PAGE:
Photo credit: Gol sees opportunity to expand its U.S. map under its new partnership with American Airlines. Flickr / JT Occhialini
Gol is feeling the benefit of its expanded strategic alliance with American Airlines just weeks after the pact was finalized.
Paulo Kakinoff, CEO of Gol, said on April 28 that the partnership with American is already two times larger than the Brazilian carrier’s former tie-up with Delta Air Lines, which ended in March 2020. That is significant given that, while American and Gol unveiled plans for a codeshare in early 2020, the alliance only began to take off once restrictions on international travel between Brazil and the U.S. eased last year. The airlines unveiled a strategic partnership in September that was finalized when American closed a $200 million investment in Gol on April 13.
But things are not stopping there. Gol is considering more flights to Miami, a large American hub, from Brazil with its rapidly growing fleet of Boeing 737 Maxes. The planning, which executives did not provide any specifics on, comes as Gol prepares to relaunch U.S. flights in May: Orlando resumes on May 13, and Miami on May 17, according to Cirium schedules. Both Florida cities will be served nonstop from Brasilia after a two-year hiatus.
“There is a significant narrowbody operation that we can develop in partnership with American out of Miami, if American focuses [its] widebodies on the longer distances,” Gol Chief Financial Officer Richard Lark said during Gol’s first-quarter earnings call on April 28.
American serves only Rio de Janeiro Galeão and São Paulo Guarulhos from Miami, Cirium shows. It ended service to Brasilia in 2020, and Manaus in 2021.
In addition to reconnecting Brasilia to American’s Miami hub, Gol’s 737-8s could also fly the Miami-Manaus route. Other possible markets mentioned by Wall Street analysts include Belem, Recife, and Salvador. American connected Miami to Recife and Salvador until 2016, according to Cirium.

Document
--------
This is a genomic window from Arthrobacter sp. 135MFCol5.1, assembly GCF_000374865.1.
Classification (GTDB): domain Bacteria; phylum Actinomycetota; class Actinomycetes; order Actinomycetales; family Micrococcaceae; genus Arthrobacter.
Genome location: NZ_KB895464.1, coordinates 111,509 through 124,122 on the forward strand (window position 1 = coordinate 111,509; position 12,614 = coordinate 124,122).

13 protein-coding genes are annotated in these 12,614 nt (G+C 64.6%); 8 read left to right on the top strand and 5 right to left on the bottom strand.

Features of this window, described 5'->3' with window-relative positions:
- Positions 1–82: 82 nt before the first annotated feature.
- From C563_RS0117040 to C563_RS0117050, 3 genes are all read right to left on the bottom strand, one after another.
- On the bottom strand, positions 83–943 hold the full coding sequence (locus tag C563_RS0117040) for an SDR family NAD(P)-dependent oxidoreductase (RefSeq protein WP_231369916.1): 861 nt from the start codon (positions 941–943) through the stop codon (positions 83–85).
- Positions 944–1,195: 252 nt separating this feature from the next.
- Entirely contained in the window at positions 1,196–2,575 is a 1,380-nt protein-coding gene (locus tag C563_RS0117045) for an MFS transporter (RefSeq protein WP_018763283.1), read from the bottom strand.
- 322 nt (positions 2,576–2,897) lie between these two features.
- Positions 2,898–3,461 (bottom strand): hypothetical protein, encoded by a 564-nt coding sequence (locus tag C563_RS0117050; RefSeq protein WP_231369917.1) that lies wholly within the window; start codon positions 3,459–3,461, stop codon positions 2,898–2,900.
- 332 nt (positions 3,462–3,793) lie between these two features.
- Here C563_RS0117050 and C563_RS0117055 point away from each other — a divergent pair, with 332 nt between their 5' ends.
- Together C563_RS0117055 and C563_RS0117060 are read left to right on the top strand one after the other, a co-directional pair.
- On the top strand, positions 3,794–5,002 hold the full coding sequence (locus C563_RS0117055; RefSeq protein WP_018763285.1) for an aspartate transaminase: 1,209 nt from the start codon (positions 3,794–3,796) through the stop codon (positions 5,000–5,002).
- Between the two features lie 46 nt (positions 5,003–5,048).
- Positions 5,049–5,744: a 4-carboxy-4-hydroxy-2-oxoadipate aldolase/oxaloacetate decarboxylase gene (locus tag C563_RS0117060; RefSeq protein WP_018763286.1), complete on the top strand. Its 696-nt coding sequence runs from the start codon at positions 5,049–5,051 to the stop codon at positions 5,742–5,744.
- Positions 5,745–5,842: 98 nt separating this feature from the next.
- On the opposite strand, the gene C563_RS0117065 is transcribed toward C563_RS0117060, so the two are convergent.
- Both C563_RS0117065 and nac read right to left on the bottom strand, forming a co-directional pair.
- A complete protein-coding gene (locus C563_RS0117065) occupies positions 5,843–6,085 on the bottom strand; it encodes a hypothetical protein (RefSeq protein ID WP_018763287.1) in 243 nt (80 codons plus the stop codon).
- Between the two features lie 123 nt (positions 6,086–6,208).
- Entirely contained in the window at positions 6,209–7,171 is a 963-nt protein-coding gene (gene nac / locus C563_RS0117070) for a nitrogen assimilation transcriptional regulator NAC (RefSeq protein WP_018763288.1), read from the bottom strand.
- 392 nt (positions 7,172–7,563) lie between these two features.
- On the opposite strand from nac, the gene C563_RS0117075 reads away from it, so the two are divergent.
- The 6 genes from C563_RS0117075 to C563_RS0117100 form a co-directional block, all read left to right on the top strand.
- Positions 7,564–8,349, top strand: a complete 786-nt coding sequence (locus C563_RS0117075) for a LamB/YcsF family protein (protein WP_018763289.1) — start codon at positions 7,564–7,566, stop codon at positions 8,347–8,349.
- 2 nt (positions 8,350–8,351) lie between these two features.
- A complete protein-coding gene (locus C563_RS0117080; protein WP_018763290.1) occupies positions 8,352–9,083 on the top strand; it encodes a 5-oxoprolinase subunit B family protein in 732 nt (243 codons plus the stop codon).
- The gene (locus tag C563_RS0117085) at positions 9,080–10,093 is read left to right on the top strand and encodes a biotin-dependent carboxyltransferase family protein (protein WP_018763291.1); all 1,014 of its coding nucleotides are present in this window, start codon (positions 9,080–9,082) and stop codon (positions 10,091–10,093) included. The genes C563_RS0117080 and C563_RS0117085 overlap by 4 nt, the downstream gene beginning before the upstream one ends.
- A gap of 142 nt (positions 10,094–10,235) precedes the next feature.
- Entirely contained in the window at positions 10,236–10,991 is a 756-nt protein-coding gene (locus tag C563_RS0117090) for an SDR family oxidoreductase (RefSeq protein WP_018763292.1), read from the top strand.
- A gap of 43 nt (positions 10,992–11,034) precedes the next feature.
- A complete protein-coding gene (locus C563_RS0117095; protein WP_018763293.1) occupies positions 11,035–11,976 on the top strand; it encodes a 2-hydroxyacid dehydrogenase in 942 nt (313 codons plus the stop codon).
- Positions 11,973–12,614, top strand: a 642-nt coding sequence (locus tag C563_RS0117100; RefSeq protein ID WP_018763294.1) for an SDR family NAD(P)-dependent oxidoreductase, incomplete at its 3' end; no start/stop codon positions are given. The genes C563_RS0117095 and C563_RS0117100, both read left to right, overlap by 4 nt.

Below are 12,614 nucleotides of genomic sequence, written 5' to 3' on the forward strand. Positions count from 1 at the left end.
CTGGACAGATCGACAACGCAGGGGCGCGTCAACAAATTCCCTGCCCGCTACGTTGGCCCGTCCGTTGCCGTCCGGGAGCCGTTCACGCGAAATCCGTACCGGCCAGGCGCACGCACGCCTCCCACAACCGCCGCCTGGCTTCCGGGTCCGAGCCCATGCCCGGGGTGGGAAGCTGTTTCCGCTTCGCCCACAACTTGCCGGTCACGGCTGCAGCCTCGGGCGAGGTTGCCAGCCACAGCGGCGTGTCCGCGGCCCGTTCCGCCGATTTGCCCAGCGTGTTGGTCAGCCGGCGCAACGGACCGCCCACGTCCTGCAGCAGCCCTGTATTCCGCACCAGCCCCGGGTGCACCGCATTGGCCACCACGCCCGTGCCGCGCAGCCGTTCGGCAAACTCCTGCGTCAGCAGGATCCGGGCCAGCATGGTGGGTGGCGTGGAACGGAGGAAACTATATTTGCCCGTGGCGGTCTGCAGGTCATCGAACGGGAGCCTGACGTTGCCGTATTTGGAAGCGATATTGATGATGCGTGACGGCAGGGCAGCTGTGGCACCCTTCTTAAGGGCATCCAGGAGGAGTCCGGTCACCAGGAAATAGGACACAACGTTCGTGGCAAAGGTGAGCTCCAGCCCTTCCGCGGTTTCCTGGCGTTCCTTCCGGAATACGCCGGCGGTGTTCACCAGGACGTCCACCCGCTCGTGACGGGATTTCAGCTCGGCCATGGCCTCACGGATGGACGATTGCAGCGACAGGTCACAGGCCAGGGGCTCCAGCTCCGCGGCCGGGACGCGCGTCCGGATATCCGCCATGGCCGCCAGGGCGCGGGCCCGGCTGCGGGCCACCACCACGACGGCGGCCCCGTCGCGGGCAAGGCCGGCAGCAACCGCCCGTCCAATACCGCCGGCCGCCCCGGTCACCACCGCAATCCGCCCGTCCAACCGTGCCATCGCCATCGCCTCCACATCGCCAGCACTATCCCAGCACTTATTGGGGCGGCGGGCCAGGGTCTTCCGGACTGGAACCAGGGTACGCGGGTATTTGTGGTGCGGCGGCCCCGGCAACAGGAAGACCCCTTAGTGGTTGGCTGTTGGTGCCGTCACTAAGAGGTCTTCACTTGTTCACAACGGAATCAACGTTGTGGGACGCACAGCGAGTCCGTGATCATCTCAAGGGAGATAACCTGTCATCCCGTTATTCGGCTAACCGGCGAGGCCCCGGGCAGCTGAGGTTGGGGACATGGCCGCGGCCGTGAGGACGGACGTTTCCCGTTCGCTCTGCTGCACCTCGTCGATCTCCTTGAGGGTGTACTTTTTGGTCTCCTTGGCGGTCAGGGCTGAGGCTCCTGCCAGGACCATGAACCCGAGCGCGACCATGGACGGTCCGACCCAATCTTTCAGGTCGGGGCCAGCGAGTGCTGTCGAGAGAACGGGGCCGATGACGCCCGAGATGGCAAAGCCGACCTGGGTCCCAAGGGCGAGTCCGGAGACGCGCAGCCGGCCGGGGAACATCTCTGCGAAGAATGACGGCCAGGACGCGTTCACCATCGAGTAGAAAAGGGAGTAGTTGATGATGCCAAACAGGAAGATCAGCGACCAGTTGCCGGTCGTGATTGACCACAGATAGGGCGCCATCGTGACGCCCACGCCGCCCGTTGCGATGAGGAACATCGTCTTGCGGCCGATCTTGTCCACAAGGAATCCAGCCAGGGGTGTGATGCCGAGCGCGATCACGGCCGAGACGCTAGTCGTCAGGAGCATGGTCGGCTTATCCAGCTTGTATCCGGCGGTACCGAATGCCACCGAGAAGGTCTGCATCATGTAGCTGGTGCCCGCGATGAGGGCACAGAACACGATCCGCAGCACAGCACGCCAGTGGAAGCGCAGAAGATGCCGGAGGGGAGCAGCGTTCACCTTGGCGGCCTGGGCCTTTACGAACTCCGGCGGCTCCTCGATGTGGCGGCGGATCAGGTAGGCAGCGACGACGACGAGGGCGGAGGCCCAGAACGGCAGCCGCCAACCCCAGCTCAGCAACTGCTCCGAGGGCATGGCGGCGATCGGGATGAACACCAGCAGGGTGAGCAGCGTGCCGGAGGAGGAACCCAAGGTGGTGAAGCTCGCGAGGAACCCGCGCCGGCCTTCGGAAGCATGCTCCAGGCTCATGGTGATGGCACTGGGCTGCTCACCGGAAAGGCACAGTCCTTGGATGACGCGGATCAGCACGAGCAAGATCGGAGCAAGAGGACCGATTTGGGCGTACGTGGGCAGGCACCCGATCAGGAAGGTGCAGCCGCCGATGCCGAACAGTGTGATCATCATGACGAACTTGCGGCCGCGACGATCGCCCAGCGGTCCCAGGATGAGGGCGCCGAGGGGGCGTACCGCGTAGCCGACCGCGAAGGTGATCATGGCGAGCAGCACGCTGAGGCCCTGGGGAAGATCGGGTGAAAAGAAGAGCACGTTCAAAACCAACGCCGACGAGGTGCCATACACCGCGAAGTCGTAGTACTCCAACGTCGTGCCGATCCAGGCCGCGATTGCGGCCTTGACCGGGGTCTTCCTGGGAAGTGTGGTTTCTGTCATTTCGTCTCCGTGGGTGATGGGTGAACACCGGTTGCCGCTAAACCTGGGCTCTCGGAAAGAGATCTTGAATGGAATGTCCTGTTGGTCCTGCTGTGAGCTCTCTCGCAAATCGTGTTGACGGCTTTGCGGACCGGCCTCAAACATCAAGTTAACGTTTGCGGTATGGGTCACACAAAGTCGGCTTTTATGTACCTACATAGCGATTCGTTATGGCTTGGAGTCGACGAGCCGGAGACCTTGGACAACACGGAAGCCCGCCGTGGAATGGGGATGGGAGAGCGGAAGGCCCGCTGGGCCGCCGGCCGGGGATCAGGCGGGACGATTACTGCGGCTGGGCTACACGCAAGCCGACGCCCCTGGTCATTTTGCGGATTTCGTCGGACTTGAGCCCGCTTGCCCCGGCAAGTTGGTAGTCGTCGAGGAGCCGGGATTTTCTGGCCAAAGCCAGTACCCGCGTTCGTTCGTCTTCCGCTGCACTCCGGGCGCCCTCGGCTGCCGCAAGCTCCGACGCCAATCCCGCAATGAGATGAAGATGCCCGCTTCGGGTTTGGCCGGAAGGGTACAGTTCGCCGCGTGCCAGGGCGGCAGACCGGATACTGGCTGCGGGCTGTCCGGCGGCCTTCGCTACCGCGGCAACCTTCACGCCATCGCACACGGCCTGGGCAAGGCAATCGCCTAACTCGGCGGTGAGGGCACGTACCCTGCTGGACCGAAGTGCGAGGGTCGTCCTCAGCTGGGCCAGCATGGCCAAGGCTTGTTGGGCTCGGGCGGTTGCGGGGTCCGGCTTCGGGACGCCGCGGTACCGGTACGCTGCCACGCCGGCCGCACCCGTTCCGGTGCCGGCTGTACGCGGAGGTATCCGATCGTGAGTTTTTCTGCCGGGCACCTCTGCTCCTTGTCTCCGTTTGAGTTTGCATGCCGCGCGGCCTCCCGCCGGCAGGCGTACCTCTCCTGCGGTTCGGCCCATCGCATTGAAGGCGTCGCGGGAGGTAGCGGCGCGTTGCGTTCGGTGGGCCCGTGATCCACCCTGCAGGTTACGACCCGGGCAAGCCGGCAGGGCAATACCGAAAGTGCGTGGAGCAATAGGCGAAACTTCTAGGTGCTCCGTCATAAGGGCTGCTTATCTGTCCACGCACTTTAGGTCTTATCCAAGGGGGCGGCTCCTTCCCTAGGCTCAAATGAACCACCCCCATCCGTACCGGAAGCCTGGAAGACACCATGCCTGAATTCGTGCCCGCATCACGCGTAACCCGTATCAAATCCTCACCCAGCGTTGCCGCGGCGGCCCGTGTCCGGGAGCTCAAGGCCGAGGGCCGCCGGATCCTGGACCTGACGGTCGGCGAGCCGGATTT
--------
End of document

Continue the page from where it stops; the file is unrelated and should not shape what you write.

“We are taking careful notes,” Kakinoff said in response to the analyst suggestions. He added that more U.S. routes were coming without providing additional details.
One limiter, however, is the lack of antitrust immunity for American and Gol. While the codeshare allows them to sell each others flights, they cannot coordinate or jointly price itineraries that could boost traffic. Kakinoff said there are no immediate plans to seek immunity from regulators.
Gol’s new air freight agreement with Mercado Livre, an e-commerce and online auction company, is set to take off in the second half. The airline anticipates 100 million reais ($19.9 million) in incremental revenue from the pact that covers six Boeing 737-800 freighters this year. The financial benefit is expected to ramp to 1 billion reais within five years.
The expanded logistics business by Gol follows a similar move by competitor Azul. Executives at the Campinas-based airline have said air freight is the “story of Azul over the next several years,” and outlined ambitious growth targets. By their estimates, air freight is underrepresented in the Brazilian logistics business and that Azul can help expand its share and benefit in the process.
Aside from its commercial deals, the first quarter — historically the strongest in Brazil — was good for Gol. The airline posted a 2.6 billion reais net profit in the period, which was a reverse from a loss in the fourth quarter but not its first pandemic profit after a 658 million reais profit in the second quarter of 2021. Revenues increased 105 percent year-over-year to 3.2 billion reais, and were up less than 1 percent compared to 2019. And on the financial metrics important to airlines: Passenger unit revenues jumped 28 percent year-over-three-years on a 6 percent increase in unit costs excluding fuel.
Gol’s results benefitted from a 60 percent jump in bookings in March compared to prior months, Kakinoff said. This include a dramatic rebound in corporate travel.
And in terms of fuel, Lark said Gol has been able to fully recapture the increase in prices through higher fares and yield management. The airline saw its average fuel price rise just 7 percent in the first quarter from the one prior, which benefitted from changes in the value of the reais versus the U.S. dollar.
The airline’s outlook for 2022 is unchanged from the guidance it provided in March. Gol forecasts a 10 percent earnings before interest and taxes (EBIT) margin, and plans to have 130-140 aircraft in its fleet by year-end.
Raymond James analyst Savanthi Syth called the reiterated guidance “slightly encouraging” given the volatility in oil markets and other geopolitical pressures.